Wednesday, August 15, 2012

Way Back When - New Zealand



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Dad always told me that mom was born in a hammock at the base of a beautiful waterfall somewhere outside of Auckland, New Zealand. I don’t know if that was true or not, nor can I imagine my grandmother, Mummy Lita, going through hours of labor pains in the late 1930’s prior to WWII, residing or resting in a hammock instead of a hospital bed, but Dad has a way of making things poetic…and everything about mom was poetic.

It was the depression of the 1930’s. Roosevelt was in office, Adolf Hitler was Chancellor in Germany, and my Grandfather, Grandpa Dick, was United Kingdom/Canada’s Commonwealth Commissioner of Trade stationed in New Zealand. He and Mummy Lita married in Winnipeg in the late ‘20’s and moved to the Netherlands for diplomatic duty following their union. Being an ambassador’s wife came with many perks…there were social engagements with the who’s who of the world, and diplomatic passports to whisk them through any airport, seaport or sticky scenario. (or so the stories go...)

 L-R: Mummy Lita, Grandpa Dick and a Friend
at a Polo Match Abroad

Anyway, being a diplomat’s wife was quite a special life. Only downside, or upside depending on how you look at it, was there were never too many years in the same place.

Back then a lot of things weren’t talked about, marriages lasted lifetimes and hand written letters were the most common form of communication. In fact, if it wasn’t for these things, what happened next never would or could have happened.

Grandpa Dick couldn’t help but turn heads wherever he went. He was 6’5” with bright blue smiling eyes and something pertinent to say to anyone whether it be Crown Prince Akihito of Japan, (Hirohito’s son who Grandpa Dick taught how to play the net in tennis) or a waitress pouring coffee at a local diner. Surely his secretary Claire wasn’t blind to this – and Grandpa Dick charmed her to no end.

 Crown Prince Akihito
(net game was considered a tad aggressive by the Japanese at the time)

Claire was a native Kiwi, happily married to her childhood sweetheart with one exception: her childhood sweetheart was sterile. Claire’s doctor had given her a couple options – she could adopt a child or ‘go on holiday’. That didn’t mean go on a trip, drink Bloody Mary’s, relax and forget about it…it meant get pregnant by a man other than your husband.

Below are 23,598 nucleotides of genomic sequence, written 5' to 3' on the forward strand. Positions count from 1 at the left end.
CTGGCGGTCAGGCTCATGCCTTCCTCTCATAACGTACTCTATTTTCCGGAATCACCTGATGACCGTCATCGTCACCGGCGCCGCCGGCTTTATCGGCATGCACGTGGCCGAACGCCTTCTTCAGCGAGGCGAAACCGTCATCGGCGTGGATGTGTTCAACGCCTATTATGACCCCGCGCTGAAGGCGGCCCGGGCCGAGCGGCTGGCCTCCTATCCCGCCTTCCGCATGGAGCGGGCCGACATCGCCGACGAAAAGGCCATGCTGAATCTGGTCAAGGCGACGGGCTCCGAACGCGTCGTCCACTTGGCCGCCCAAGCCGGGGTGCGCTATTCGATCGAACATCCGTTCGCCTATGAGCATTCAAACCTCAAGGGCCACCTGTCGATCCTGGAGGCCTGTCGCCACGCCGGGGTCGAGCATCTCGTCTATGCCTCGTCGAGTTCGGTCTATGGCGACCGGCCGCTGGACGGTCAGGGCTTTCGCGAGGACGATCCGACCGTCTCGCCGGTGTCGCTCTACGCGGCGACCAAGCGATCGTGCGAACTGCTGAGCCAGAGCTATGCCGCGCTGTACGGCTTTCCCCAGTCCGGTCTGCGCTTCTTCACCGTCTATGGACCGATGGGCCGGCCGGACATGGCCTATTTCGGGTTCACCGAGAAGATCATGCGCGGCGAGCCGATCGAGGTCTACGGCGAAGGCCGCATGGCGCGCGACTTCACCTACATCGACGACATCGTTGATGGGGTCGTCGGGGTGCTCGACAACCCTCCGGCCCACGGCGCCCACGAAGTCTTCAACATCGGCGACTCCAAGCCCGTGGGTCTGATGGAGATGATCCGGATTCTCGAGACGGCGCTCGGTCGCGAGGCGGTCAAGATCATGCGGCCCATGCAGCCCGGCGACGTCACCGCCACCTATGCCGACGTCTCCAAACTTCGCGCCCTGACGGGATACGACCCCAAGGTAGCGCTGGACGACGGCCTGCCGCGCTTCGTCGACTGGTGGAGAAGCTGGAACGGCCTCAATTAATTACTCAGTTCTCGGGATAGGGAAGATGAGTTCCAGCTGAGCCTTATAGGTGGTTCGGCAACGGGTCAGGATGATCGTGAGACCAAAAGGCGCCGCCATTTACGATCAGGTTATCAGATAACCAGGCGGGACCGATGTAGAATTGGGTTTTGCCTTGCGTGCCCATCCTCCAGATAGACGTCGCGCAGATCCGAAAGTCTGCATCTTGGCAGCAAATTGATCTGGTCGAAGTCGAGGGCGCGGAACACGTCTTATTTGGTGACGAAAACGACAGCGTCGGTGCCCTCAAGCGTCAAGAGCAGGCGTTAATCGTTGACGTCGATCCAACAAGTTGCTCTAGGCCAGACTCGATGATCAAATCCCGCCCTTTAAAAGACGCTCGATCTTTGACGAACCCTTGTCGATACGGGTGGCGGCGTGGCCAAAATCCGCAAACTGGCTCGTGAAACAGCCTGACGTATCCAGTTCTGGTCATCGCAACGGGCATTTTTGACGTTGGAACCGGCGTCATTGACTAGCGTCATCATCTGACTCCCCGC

Claire wanted a child more than anything, and telling her husband he was the reason for no children would have been devastating to him and their marriage. So Claire and Grandpa Dick ‘shared a holiday’ and Claire soon delivered a boy named Thomas.

Upon hearing Claire was finally pregnant, her husband was ecstatic. I can’t image how Claire felt…a combination of joy and relief coupled with guilt knowing the child was not from her husband, but from my grandfather. There was also the dilemma that Grandpa Dick and Claire truly loved each other in addition to loving their spouses.

Grandpa Dick and Mummy Lita moved to Australia following a reassignment shortly after Claire gave birth to Thomas. Life went on as normal in both families. But even through life's twists and turns, ups and downs, one thing remained constant: Claire and Grandpa Dick wrote letters to each other for almost half a century.


Fast forward forty-five years: Claire’s husband has passed and she doesn’t have long to live. Thomas is now 45, with children of his own, and after all these years, his mother finally shares her secret with him. 

Imagine finding out at 45 that dad is not your biological father!? Claire hands her son 45 years of love letters written by the name of a man whose name he’s never heard before…yet whose blood he shares.

Thomas boards a plane to Spain, which was where the most recent letter was postmarked, and sets out on a quest to meet his biological father.

When Thomas walked into Grandpa Dick’s room, there was no question as to who he was. They were spitting images of each other. Finally, after almost half a century, Grandpa Dick met the son he knew only by Claire’s decades of letters.  

As if by design, my Grandfather died soon after his first encounter with his son, perhaps feeling free to move onto another realm now that his life was complete. 

And now I have family in New Zealand.

-Life is Full of Surprises,
Bradley

8 comments:

  1. Any pics of your Uncle Thomas??? Was your mother privy to the family secret??? Kinda feeling like I used to every Thursday night when Knots Landing left me hanging! ;)

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    1. Oh the suspense of it all! I recall sitting in a Chinese restaurant on East 65th street meeting 'Uncle Thomas' and his children for the first time. Yes there are pictures...I will see if the NZ contingency is ok with posting...

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  2. are you writing your book yet? think of the fun book tour!

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    1. Oooh...it would be a fun tour - and maybe smuggle you in for the NZ part:)

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  3. Please be sure aforementioned book has a family tree in it dating back far enough - and with locations lived by all of them. It's in your blood...xo

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    1. I always love a little 'sugar' coating

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  4. Oh, Miss CK, how happy I am to read your posts again! You are such a wonderful storyteller, and I just can't seem to get enough. Keep up the good work, Bradley. :-)

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    1. Well thats enough to inspire me to keep on going...thank you:)

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